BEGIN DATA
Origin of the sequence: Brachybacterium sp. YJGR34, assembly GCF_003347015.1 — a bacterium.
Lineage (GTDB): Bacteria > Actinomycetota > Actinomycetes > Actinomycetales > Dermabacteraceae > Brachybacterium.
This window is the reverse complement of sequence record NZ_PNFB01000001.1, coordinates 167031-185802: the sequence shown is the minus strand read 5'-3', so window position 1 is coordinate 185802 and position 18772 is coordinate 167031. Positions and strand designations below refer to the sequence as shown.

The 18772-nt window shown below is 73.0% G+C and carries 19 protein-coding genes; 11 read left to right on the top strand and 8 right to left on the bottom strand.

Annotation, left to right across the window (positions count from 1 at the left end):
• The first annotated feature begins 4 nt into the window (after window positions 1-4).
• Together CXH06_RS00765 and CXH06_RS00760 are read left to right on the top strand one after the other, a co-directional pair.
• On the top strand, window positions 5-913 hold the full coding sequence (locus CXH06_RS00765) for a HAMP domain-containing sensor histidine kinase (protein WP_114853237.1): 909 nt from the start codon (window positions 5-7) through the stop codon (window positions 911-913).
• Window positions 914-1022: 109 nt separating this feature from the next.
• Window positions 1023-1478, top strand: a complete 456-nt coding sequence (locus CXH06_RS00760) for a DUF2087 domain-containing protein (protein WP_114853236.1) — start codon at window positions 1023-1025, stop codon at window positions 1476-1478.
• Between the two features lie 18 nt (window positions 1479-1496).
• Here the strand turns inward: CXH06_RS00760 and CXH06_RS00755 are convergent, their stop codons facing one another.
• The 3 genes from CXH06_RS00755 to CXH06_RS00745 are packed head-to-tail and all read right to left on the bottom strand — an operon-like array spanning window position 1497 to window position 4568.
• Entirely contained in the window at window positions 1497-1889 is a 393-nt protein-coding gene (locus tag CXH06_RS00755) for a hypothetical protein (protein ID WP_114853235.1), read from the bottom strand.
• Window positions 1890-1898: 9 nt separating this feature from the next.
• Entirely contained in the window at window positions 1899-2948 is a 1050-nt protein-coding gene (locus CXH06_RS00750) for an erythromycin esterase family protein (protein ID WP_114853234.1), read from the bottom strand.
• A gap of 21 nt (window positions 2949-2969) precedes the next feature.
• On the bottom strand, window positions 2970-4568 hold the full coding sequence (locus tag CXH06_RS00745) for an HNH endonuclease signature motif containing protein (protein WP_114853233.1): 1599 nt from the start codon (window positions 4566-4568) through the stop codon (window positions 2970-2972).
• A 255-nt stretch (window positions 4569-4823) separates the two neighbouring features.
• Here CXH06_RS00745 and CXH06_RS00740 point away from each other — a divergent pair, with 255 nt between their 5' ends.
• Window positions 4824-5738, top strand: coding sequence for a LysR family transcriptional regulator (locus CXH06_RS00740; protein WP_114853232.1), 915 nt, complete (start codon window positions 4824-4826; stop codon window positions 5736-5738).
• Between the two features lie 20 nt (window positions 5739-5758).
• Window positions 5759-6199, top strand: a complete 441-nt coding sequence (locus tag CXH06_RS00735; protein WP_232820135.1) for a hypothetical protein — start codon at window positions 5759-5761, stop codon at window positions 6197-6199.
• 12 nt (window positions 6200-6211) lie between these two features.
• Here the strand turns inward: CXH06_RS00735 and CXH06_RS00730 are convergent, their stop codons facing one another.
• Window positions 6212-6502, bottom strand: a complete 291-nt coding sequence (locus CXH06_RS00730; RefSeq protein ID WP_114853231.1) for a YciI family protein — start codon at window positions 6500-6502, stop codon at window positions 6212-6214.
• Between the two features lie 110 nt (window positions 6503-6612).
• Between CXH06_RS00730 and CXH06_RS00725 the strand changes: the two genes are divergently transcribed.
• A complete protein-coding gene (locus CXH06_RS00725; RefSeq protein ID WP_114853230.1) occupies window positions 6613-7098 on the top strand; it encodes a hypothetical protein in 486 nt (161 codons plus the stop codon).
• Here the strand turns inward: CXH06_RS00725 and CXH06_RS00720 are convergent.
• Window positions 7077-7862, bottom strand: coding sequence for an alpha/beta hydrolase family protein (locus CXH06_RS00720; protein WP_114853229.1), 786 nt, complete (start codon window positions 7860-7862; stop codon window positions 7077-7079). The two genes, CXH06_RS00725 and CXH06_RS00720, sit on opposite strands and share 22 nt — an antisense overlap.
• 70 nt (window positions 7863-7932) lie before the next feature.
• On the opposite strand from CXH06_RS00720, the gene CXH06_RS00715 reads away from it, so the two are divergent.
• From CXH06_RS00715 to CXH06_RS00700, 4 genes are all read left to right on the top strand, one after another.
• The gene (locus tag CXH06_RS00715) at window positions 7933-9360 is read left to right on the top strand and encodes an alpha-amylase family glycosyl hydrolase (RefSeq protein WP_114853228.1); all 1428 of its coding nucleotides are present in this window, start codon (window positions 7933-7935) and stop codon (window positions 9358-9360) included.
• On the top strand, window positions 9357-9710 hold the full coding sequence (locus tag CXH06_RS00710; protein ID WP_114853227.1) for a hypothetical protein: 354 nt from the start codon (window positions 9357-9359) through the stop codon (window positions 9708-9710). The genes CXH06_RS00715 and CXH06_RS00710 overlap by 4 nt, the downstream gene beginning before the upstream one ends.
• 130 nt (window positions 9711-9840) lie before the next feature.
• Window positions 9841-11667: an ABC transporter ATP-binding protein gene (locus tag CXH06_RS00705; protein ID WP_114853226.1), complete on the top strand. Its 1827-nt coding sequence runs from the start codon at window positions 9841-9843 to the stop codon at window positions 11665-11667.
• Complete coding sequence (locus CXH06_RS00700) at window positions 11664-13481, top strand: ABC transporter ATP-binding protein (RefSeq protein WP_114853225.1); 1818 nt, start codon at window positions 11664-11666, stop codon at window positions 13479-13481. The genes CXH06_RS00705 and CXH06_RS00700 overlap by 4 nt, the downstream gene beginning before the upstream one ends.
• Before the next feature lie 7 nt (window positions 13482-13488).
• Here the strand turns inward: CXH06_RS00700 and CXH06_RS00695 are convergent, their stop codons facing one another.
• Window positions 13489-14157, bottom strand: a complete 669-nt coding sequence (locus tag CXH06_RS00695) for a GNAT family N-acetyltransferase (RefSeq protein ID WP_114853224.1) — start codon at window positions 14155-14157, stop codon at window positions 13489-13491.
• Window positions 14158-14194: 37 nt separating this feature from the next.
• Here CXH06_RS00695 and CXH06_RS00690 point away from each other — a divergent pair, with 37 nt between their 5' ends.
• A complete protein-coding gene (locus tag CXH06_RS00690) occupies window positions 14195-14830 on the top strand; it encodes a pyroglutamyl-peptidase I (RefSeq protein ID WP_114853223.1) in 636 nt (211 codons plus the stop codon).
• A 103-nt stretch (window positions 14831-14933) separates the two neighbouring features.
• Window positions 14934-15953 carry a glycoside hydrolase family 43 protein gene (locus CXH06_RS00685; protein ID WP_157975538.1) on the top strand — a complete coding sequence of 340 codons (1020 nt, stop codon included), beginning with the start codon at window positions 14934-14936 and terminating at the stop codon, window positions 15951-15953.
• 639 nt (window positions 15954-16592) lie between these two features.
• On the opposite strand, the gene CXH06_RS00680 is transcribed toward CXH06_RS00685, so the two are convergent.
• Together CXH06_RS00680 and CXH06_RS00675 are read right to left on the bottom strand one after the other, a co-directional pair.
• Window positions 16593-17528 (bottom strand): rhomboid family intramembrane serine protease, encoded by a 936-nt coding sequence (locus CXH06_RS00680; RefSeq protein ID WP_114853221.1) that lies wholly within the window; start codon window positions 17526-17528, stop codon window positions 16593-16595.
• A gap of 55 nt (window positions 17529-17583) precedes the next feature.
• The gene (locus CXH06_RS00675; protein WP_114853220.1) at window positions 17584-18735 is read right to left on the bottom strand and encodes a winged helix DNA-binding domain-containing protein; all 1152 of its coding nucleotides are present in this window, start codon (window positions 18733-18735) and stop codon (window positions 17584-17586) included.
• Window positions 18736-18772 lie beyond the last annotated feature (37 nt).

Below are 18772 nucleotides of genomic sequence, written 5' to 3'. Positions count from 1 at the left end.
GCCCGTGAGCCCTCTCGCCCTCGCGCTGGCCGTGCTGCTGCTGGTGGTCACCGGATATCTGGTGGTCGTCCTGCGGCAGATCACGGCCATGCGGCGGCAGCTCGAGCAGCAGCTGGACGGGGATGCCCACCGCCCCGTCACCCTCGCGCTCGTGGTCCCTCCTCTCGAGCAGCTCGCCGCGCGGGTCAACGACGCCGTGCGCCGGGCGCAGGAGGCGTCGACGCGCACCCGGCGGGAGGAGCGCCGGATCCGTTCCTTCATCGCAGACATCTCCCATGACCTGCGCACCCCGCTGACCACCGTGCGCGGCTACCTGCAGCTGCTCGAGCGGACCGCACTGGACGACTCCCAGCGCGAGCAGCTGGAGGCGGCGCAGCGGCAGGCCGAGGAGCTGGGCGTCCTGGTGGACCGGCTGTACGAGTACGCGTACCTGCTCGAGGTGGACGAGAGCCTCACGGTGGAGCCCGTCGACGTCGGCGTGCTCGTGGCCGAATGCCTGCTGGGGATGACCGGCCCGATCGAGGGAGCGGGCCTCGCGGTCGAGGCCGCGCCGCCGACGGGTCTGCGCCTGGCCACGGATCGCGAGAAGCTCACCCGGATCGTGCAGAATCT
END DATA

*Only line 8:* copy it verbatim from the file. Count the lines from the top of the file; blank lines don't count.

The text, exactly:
• On the top strand, window positions 5-913 hold the full coding sequence (locus CXH06_RS00765) for a HAMP domain-containing sensor histidine kinase (protein WP_114853237.1): 909 nt from the start codon (window positions 5-7) through the stop codon (window positions 911-913).